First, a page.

How could the Leviathan be killed? Pain and suffering in the Hobbesian international realm
According to a well-known disciplinary perspective assumed by IR theory scholars, the State is a kind of person, but of an odd type that lacks, so to speak, a real consistency. Being conceived as an abstract entity, no scholar would dare to describe that which the State represents exactly. Consequently, the question of the ontological status of the State has been veiled in the debate related to ‘domestic analogy’ as a theoretical tool, as well as in the debate concerning the State’s identity as an international actor. The Hobbesian account of the State-person’s genealogy could tell us something more about the ontological status of modern States, challenging Hedley Bull’s interpretation of the Hobbesian Commonwealth, and perhaps even suggesting the possibility to prospect, on account of the latter’s vital features, a domestic analogy in a much more materialistic way: an “ontological domestic analogy”.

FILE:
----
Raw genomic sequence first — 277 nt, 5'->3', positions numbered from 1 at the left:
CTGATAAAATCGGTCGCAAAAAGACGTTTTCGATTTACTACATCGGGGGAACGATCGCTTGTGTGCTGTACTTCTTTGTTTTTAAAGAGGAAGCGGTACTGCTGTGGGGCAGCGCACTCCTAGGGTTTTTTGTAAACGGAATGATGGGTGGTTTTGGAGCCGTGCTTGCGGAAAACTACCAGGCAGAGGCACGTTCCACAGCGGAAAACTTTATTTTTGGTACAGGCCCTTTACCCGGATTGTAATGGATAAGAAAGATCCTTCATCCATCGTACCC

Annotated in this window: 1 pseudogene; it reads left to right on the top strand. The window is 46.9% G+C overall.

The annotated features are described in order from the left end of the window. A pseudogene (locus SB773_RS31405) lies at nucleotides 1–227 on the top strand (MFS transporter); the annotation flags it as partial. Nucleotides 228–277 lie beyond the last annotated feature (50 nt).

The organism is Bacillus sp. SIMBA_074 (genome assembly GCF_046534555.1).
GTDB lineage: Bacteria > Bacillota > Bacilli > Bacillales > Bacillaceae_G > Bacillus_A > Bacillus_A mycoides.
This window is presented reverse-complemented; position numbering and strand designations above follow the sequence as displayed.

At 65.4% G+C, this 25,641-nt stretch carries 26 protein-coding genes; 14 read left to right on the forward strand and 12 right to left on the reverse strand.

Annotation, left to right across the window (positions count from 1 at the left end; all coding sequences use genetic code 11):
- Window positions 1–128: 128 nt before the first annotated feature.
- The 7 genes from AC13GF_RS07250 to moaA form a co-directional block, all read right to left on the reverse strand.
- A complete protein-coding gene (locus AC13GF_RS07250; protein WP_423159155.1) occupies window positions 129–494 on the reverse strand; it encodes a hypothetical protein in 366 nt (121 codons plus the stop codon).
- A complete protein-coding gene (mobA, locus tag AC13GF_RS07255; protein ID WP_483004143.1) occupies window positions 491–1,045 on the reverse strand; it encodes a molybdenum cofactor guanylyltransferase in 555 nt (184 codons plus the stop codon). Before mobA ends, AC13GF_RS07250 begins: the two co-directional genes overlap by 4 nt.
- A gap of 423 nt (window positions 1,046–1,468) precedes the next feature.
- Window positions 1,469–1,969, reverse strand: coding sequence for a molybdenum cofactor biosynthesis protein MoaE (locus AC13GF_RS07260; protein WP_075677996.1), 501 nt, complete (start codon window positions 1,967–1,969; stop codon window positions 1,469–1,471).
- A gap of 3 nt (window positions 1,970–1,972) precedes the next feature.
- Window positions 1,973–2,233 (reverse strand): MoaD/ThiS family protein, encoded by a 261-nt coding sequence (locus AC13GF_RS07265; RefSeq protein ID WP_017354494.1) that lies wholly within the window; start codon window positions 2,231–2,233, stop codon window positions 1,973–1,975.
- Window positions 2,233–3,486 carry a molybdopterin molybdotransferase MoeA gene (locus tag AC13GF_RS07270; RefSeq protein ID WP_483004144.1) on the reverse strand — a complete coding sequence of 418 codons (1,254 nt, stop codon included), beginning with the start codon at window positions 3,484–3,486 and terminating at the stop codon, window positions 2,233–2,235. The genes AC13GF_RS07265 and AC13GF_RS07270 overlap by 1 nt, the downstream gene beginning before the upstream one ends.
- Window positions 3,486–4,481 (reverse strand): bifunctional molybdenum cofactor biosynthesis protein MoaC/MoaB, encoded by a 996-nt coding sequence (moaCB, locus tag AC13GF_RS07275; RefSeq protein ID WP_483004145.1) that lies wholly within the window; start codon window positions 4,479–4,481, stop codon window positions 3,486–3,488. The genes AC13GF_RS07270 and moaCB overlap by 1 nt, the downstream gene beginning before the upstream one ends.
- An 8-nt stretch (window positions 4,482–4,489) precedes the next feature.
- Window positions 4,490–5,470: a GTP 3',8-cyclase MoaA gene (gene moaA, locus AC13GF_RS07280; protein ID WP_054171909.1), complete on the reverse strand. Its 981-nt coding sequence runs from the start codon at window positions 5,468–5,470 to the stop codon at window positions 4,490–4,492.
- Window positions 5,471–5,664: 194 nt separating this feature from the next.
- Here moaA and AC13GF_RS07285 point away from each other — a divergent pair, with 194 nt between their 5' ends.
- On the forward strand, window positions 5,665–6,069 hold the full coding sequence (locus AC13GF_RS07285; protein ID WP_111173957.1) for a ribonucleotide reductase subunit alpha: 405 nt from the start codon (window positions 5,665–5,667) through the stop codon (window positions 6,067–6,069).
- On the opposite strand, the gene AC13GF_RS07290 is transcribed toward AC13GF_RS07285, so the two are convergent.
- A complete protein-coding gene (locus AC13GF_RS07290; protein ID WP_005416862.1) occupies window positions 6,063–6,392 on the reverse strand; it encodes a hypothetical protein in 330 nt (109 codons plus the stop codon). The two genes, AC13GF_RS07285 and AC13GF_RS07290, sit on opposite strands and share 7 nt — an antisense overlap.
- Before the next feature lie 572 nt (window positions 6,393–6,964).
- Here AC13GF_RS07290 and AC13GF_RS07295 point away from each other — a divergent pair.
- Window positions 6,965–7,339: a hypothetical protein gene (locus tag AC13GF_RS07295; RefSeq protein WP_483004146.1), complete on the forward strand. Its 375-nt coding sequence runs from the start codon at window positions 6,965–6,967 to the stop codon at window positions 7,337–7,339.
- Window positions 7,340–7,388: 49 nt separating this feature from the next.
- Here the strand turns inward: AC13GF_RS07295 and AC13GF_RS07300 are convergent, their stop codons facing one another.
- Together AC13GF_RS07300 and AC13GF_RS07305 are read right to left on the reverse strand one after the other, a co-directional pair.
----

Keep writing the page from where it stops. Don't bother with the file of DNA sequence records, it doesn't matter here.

This research represents an attempt to expand the ‘ontological domestic analogy’ and its explanatory power in order to show a closer correspondence between individuals and states, although conceived as artificial persons.
The first part of this paper will explore the cases in which, from a Hobbesian standpoint, the states could fall victim by a sort of sudden-onset sleep. A second part will marshal a textual analysis of Hobbesian work where the idea of a violent and relatively rapid death of the States is expressed; finally, will be shed light on the enduring relevance and theoretical implications of a “physicalistic” conception of State- person as indispensable theoretical cornerstone of IR theory.